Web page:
With all these features and capabilities, should you invest in the paid version of Grammarly or is the free option good enough? It all depends on what you need it for.
Grammarly Free vs Paid versions
Installing Grammarly for free provides a number of useful features that can improve your writing right away. You will get full access to its capabilities as a grammar and spell checker, as well as:
Browser and Microsoft Word integration
A handy dictionary
Ability to use it on mobile
As it relates to the premium version, Grammarly offers advanced features for people who want to get a more in-depth review of their written content. These premium features include:
A thorough plagiarism checker
Checking for inconsistencies in writing style
Formality and tone detection
Attention to sentence structure and word usage
Personalized proofreading (available for a further cost)
Grammarly is recommended as a useful blogging tool. It can help you improve your writing and remain consistent with the style and tone of your articles. Best of all it is easy to set up and use. You can start off with a free account by signing up with your email address. You can also get started with your Facebook, Google, or Apple credentials. Once you have created your Grammarly account, you can add it to your browser as an extension or download the add-on for Microsoft Word.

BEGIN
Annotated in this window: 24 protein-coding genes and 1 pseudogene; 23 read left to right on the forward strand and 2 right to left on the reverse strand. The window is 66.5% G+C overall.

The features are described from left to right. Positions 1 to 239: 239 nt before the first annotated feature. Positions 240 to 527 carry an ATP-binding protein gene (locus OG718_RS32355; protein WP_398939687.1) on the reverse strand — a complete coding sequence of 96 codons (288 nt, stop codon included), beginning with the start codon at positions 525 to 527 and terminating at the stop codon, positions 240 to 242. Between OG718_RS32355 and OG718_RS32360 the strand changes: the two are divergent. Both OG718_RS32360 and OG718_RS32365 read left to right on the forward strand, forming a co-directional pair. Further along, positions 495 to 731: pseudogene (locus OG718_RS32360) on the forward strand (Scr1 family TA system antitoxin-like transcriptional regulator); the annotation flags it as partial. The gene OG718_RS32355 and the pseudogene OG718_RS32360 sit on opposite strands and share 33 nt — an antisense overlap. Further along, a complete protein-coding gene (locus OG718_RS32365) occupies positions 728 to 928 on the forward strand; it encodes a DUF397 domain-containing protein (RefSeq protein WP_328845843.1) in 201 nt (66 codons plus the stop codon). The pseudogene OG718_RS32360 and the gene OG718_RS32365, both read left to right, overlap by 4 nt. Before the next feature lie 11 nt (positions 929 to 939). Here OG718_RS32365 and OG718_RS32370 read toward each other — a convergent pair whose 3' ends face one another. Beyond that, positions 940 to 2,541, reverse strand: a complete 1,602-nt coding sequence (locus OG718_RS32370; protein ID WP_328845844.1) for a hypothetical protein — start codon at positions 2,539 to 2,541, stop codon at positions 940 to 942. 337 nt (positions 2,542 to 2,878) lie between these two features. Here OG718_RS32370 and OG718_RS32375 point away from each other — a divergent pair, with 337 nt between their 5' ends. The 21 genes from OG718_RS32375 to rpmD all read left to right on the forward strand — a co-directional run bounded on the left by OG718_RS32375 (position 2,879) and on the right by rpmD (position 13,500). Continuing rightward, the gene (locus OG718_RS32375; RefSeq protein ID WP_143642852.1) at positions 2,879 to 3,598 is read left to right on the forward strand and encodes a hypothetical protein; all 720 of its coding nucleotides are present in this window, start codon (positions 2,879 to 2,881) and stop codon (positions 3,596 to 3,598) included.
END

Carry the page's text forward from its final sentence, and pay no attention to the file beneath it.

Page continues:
When used as a browser extension, the app monitors all the content you write while signed into the browser, including social media posts, emails, and even when filling out online forms. Many users have expressed concern about Grammarly’s access to all written content in the browser, but the company insists that users’ personal information is protected. Furthermore, a prompt fix was issued when a security flaw was pointed out in the past.
If you write your blog posts in Google Chrome, the Grammarly integration can help you create error-free posts in real time. The same goes for bloggers who use Medium.
Another way to use Grammarly is to go to the website and use the grammar checker by pasting your content directly into the editor.
Grammarly offers several subscription options for people who are willing to pay for it. Subscribers can choose to pay $29.95 per month, $59.95 every three months or $139.95 on an annual basis. There is also a business tier, which costs $15 monthly for each user and is billed on a per year basis. However, Grammarly does offer discounts and special promotions from time to time for all of its plans.